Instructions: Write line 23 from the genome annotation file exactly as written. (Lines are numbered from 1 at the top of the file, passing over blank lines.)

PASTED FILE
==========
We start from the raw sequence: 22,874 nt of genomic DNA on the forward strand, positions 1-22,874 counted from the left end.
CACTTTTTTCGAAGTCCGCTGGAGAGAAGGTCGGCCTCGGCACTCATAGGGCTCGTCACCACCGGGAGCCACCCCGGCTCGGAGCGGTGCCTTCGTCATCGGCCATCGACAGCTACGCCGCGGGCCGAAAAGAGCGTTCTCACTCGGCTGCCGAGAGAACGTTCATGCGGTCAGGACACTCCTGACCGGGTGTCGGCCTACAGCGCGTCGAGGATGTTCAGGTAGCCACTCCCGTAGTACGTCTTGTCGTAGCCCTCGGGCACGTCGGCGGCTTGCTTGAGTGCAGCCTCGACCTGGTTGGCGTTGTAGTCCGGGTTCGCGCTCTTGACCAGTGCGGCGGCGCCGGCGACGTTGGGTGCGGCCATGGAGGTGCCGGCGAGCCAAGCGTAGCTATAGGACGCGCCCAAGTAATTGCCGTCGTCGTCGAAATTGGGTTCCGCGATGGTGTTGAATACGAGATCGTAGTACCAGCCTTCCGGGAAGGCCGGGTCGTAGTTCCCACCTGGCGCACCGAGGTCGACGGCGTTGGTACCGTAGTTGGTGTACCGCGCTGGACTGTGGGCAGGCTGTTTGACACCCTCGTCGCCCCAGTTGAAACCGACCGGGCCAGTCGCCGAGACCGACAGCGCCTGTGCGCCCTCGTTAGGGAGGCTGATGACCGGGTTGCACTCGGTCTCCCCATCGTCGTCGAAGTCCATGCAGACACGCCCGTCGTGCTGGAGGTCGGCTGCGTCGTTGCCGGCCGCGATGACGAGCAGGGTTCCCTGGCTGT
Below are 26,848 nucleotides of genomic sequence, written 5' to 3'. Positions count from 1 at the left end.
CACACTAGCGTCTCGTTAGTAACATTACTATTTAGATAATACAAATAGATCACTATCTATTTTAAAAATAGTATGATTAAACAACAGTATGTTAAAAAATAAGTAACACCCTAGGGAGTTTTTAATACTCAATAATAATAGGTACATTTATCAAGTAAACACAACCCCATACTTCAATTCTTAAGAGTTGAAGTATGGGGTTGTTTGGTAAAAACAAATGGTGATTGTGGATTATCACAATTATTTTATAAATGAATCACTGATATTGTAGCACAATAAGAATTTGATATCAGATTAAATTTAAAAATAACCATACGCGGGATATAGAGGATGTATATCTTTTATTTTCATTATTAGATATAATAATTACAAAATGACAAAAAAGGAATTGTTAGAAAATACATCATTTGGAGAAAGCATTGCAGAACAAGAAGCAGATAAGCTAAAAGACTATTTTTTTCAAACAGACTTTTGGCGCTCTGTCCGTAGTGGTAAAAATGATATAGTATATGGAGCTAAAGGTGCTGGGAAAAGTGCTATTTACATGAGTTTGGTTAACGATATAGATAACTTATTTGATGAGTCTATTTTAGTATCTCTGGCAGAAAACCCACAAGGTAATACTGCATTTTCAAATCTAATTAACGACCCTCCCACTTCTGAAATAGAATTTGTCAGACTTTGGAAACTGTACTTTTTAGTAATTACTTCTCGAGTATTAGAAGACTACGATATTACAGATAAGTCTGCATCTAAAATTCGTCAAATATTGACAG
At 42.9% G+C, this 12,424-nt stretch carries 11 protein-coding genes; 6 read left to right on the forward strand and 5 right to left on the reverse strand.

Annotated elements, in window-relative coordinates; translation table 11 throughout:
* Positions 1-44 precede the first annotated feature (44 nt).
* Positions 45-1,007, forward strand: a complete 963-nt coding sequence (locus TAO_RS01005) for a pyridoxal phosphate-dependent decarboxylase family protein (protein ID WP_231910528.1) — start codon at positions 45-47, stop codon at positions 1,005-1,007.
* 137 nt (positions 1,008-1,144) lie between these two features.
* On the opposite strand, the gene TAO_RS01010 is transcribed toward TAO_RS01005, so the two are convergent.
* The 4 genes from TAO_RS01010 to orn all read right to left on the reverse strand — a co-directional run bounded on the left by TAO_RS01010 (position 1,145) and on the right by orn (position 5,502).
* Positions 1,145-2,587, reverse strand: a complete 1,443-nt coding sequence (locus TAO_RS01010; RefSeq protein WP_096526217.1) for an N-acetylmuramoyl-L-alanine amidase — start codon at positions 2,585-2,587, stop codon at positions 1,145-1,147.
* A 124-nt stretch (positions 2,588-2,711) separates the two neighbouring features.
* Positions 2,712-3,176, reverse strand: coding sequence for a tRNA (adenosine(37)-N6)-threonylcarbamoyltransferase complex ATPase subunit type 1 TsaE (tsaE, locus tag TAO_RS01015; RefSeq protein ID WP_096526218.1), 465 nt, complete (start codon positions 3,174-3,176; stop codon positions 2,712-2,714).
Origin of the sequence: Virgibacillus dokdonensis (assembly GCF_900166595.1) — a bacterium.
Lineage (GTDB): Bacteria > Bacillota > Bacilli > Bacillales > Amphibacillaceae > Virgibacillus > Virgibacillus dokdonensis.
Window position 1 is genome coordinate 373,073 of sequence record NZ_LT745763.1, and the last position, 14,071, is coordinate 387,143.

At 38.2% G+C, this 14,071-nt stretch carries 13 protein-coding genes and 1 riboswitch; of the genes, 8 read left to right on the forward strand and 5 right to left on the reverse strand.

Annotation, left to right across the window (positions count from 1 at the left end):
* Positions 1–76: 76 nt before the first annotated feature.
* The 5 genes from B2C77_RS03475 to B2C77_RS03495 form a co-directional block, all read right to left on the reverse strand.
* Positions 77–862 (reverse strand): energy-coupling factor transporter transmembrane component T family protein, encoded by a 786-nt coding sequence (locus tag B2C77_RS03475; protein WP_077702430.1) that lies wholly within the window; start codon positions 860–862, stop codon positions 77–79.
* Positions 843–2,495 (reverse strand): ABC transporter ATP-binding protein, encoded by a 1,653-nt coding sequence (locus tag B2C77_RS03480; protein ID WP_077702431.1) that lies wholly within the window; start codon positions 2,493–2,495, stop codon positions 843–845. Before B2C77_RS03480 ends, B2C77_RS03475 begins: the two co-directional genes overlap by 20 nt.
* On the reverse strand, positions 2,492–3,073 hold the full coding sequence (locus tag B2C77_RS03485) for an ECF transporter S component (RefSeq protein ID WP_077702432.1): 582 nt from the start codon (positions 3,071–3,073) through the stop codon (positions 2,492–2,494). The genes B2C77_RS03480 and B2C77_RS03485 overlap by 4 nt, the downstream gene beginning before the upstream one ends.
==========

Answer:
* Positions 843–2,495 (reverse strand): ABC transporter ATP-binding protein, encoded by a 1,653-nt coding sequence (locus tag B2C77_RS03480; protein ID WP_077702431.1) that lies wholly within the window; start codon positions 2,493–2,495, stop codon positions 843–845. Before B2C77_RS03480 ends, B2C77_RS03475 begins: the two co-directional genes overlap by 20 nt.